Bil’s rating (out of 5): BBBB.5.
Original title: Der Himmel Uber Berlin
West Germany/France, 1987. Road Movies Filmproduktion, Argos Films, Westdeutscher Rundfunk, Wim Wenders Stiftung. Screenplay by Wim Wenders, co-writer Peter Handke, screenplay contributor Richard Reitinger. Cinematography by Henri Alekan. Produced by Anatole Dauman, Wim Wenders. Music by Jurgen Knieper. Production Design by Heidi Ludi. Costume Design by Monika Jacobs. Film Editing by Peter Przygodda.
A masterpiece directed with intelligence and style by Wim Wenders, starring Bruno Ganz as a wistful angel named Damiel who wanders Berlin attending to the spiritual needs of people whose souls need a lift, all the while wishing he was human himself. When he meets a beautiful trapeze artist (Solveig Dommartin), he decides that nothing but life on earth will make him happy. He gets his dream realized when mortal Peter Falk (playing himself) points out to him that he was once an angel who chose to fall from the sky and become human, and that Damiel can do the same. Otto Sander is the careful companion who watches out for Damiel after he has taken this giant leap. Wenders’ direction is absolutely breathtaking, with gorgeous black-and-white photography by legendary cinematography by Henri Alekan, poetic dialogue that is never too overdone and a score that is haunting to say the very least. The library scene is my personal favourite (and is copied very well in Brad Silberling’s American remake, City of Angels). Also rent the excellent sequel Faraway, So Close with Nastassja Kinski and Willem Dafoe.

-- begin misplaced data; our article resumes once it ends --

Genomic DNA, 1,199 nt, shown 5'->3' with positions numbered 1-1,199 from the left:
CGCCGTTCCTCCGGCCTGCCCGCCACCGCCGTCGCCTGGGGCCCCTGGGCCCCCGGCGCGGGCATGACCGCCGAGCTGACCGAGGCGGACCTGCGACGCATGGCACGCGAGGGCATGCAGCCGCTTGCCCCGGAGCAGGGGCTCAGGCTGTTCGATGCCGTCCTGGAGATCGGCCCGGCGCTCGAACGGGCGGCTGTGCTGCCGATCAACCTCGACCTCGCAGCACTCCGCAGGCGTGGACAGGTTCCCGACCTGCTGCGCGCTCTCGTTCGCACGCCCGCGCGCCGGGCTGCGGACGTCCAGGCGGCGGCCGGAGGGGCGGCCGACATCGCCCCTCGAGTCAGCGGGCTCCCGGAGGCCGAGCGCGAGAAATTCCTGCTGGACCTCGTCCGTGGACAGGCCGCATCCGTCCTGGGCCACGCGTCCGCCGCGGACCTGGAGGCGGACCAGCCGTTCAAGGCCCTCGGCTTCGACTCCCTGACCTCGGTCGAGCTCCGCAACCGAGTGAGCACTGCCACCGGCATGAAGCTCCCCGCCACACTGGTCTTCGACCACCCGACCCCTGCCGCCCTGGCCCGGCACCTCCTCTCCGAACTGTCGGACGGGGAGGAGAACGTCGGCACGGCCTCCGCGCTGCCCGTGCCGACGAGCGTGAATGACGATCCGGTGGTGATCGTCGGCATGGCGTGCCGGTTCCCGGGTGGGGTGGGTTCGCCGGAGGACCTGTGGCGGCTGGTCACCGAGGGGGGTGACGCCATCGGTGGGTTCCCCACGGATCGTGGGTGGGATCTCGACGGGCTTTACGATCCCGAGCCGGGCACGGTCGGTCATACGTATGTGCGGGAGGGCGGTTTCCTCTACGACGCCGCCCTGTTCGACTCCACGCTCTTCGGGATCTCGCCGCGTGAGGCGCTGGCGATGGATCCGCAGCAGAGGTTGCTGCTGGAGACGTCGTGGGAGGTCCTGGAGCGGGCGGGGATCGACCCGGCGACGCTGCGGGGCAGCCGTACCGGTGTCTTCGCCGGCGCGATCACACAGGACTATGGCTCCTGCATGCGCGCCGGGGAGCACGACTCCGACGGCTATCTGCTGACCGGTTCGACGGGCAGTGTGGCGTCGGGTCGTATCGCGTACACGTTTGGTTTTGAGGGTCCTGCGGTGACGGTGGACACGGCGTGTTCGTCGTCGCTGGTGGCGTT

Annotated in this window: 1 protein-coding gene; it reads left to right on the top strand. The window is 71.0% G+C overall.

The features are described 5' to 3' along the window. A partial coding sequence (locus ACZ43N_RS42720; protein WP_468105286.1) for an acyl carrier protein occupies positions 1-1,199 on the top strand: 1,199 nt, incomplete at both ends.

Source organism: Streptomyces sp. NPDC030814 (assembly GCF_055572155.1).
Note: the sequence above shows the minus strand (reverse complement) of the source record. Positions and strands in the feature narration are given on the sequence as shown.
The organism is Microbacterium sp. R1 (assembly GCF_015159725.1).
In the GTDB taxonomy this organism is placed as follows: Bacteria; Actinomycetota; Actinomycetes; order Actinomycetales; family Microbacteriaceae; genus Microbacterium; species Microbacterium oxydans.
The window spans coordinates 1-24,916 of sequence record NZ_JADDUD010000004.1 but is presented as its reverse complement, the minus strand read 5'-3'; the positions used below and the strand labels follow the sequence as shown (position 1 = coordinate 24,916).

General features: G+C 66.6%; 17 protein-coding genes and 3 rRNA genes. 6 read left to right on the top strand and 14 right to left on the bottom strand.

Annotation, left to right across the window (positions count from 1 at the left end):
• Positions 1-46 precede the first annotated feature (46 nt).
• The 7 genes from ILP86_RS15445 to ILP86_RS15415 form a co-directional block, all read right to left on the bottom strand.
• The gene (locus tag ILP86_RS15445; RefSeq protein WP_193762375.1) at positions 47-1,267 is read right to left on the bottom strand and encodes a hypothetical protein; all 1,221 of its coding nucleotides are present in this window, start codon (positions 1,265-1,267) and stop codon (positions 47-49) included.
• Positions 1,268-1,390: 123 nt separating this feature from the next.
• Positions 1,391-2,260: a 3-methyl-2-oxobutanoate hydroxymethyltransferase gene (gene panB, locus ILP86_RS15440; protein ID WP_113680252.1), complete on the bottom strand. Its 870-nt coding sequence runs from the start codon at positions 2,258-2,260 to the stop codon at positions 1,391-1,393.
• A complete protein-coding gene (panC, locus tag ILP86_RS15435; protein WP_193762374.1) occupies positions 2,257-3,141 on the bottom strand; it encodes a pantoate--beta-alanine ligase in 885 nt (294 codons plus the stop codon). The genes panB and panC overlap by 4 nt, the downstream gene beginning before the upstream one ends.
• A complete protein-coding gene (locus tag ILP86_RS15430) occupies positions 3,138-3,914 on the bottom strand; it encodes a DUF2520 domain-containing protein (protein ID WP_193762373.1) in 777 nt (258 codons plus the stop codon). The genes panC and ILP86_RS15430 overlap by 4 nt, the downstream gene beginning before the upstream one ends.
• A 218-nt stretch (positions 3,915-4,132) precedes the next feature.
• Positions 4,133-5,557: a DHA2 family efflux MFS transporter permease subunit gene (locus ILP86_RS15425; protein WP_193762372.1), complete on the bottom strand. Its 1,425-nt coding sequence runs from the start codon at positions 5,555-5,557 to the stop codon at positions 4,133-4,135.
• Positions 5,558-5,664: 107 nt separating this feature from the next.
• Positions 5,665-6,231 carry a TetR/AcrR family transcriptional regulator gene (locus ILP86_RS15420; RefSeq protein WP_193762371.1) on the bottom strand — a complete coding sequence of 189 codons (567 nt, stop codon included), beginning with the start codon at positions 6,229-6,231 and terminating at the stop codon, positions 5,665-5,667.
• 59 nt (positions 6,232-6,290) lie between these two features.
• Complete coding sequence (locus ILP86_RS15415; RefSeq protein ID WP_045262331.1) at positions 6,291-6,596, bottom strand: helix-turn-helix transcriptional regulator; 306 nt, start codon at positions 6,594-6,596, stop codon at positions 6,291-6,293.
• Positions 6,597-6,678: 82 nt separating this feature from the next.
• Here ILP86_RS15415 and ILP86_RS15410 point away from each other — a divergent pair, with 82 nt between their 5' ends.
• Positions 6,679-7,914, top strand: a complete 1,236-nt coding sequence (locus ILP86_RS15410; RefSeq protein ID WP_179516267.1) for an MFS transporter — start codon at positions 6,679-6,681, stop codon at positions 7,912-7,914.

The Criterion Collection: #490
Cannes Film Festival Award: Best Director (Wim Wenders)
European Film Awards: Best European Supporting Actor (Curt Bois); Best European Director (Wim Wenders)
Nominations: Best European Film; Special Aspect